Making History - Perspectives


Since the introduction of the chassis vendor proposals for the 2012 formula for IndyCars, the industry infrastructure has been buzzing from the lowly fan to the pinnacle of movers and shakers.
New Indy Racing League CEO Randy Bernard received a vote of confidence from the not always easily to please super-promoter Eddie Gossage, the king of Texas Motor Speedway. That was important as Gossage is easily the most successful promoter in selling the IndyCar product at a venue beyond the Indianapolis Motor Speedway.
Another voice was Gil De Ferran, the 2003 champion of the Indianapolis 500. De Ferran recently joined forces with the Luczo-Dragon IndyCar racing team. From his comments, one could get the impression is not enamored with the Delta Wing concept as he expressed concern that whatever the League did, that it not divert too far from what is commonly seen as an IndyCar. This is interesting in that if true, it puts him at odds with what I understand to be the consensus of most of the team owners.
Motor sports reporter John Oreovicz, a long-time follower of the sport was one of many in the media to offer perspective on the formula dilemma. Another, perhaps more controversial reporter following the sport is Robin Miller, who, in my view, has been excessively strident in the past, zeroes in on an issue of perhaps even larger importance: the increasingly fewer American drivers in the IndyCar field. This has been a trend for years for several reasons, all of which involve financial backing for team owners stuggling to fund expensive operations. This perspective is shared by Indianapolis Business Journal columnist Anthony Schoettle.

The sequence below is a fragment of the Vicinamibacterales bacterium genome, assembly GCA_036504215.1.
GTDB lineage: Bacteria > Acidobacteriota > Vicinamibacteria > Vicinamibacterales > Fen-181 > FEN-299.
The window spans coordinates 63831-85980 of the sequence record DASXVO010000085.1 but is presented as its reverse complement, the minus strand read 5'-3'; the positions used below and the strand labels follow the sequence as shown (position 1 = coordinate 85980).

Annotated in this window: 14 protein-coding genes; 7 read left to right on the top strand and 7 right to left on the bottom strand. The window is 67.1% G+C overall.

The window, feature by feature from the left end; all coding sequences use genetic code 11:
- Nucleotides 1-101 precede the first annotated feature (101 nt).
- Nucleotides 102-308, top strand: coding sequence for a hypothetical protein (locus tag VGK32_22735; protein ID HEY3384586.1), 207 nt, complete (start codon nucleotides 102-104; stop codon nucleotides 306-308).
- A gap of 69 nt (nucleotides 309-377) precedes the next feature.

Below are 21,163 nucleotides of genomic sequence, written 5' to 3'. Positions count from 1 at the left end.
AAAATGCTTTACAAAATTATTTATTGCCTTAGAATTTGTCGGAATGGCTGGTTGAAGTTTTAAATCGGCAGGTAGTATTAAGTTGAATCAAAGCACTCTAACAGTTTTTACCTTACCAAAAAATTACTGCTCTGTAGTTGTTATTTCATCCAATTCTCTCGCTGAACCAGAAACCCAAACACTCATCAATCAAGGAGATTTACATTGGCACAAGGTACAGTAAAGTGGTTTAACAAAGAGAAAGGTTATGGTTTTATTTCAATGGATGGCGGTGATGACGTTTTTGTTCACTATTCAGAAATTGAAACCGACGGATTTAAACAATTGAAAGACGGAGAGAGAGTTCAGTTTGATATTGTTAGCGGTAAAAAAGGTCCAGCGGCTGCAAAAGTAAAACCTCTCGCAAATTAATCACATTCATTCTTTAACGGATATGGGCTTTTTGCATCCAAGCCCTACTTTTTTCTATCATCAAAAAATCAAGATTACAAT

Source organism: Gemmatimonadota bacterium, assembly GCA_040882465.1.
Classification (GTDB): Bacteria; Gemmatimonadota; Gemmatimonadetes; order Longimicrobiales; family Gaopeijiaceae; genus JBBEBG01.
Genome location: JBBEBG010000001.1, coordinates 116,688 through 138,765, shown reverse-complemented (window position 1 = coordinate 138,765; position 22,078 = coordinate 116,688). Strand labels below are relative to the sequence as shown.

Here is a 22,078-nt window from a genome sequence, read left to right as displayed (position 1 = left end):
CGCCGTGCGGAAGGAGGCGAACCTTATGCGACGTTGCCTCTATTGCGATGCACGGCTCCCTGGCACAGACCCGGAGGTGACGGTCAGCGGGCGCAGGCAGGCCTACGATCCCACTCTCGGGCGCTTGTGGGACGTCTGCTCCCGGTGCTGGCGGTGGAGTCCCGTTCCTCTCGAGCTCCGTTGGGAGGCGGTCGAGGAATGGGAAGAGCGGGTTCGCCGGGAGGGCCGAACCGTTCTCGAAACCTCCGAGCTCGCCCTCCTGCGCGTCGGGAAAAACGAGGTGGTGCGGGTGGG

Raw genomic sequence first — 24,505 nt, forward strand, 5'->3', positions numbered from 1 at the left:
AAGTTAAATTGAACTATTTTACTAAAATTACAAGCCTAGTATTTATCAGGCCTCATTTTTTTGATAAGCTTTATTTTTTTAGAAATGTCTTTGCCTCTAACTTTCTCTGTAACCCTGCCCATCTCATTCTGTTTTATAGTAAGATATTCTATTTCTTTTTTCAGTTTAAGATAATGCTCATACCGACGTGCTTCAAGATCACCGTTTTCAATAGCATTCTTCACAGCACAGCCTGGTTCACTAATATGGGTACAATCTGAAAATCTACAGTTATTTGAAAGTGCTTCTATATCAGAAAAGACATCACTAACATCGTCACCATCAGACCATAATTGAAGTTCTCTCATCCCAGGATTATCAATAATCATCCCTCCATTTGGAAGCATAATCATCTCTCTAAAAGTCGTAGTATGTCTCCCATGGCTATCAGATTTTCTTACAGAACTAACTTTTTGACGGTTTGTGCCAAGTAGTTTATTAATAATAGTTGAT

When you are trying to field a race team the last thing you want to hear is someone with no skin in your game complaining that you should forego funding to run a driver from the "home country" because that's what's good for sport or that's just the right thing to do. People with strong opinions could help solve the problem by starting their own race teams and put whoever the heck they want in the car.
Conversely, there is a disturbing reality to the situation. Just as in the Olympics that are going on as I type this blog post, there would be no interest without an American team. There would be little interest even with an American team if they failed to be competitive. So, that is the grim circumstance - that American drivers - in competitive equipment - are desperately needed for the sport to grow. The situation is a chicken or egg scenario and not one with obvious solutions. But without American drivers, I am not sure it will matter what kind of car anyone is driving. By the way, last year was the first year in the history of the Indianapolis 500 that fewer than half (10) of  the drivers in the glorious race were American born.